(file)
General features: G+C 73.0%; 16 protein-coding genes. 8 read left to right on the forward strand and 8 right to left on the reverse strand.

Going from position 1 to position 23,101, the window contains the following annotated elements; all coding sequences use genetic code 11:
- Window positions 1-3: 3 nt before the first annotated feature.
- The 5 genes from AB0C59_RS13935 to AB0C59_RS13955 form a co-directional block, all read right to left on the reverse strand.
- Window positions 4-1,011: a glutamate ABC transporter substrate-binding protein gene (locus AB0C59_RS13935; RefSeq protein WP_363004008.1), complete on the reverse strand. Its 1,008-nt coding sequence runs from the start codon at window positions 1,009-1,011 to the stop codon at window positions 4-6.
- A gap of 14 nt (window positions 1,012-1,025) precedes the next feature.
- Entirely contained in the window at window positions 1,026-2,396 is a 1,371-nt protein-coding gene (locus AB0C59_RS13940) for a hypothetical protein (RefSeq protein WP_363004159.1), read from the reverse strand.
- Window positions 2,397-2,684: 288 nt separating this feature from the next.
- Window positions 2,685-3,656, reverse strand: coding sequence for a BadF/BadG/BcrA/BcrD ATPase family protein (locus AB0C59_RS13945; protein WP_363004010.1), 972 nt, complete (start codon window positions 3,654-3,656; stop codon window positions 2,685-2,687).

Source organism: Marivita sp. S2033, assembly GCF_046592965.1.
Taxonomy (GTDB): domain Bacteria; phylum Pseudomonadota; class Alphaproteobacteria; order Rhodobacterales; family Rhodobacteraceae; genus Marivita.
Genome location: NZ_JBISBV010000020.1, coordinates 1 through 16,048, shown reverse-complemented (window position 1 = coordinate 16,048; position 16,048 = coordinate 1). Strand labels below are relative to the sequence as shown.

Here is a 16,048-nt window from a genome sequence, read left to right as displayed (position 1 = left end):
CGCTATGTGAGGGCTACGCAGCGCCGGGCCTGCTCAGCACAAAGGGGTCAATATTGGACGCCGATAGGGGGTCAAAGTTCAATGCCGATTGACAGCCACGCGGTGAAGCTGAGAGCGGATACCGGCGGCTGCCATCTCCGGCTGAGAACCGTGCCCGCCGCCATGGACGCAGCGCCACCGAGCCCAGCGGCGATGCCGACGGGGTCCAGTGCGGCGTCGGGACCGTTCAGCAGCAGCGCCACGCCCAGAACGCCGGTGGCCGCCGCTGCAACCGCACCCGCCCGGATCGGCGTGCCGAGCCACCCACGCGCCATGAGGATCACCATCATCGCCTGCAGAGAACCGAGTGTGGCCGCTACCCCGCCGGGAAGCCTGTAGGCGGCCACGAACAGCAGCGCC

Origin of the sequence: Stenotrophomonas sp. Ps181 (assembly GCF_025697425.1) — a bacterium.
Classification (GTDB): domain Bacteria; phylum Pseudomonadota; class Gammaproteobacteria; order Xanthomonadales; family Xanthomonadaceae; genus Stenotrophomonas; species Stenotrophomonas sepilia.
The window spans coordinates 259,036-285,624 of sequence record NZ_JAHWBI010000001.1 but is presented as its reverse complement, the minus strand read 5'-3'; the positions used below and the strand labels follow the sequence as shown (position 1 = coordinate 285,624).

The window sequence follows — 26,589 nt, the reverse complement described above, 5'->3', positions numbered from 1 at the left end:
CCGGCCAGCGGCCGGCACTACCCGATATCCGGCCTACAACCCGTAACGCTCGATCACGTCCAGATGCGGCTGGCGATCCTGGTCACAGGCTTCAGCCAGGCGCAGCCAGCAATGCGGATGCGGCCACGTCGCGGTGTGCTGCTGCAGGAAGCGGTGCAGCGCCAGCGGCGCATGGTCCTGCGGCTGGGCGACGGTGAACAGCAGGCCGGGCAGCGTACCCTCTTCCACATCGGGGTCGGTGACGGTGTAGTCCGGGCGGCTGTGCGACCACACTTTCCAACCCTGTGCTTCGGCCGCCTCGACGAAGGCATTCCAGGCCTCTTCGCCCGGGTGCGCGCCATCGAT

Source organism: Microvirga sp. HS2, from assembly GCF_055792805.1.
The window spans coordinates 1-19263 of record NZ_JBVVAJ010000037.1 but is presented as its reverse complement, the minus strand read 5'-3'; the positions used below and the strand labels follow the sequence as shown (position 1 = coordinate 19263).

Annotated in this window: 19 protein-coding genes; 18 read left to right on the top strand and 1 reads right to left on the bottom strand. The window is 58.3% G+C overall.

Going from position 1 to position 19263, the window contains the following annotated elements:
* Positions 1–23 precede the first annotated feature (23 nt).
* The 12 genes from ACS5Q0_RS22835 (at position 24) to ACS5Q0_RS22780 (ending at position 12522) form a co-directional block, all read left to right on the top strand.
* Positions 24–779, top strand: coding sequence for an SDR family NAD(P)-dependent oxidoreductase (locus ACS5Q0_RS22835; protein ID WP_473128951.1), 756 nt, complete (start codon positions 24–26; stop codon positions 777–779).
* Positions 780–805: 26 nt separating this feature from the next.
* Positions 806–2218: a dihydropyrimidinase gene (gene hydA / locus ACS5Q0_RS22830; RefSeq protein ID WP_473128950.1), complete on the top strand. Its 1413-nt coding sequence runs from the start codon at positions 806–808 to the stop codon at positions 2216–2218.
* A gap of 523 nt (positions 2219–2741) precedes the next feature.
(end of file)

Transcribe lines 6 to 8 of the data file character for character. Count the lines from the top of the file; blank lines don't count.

- A gap of 14 nt (window positions 1,012-1,025) precedes the next feature.
- Entirely contained in the window at window positions 1,026-2,396 is a 1,371-nt protein-coding gene (locus AB0C59_RS13940) for a hypothetical protein (RefSeq protein WP_363004159.1), read from the reverse strand.
- Window positions 2,397-2,684: 288 nt separating this feature from the next.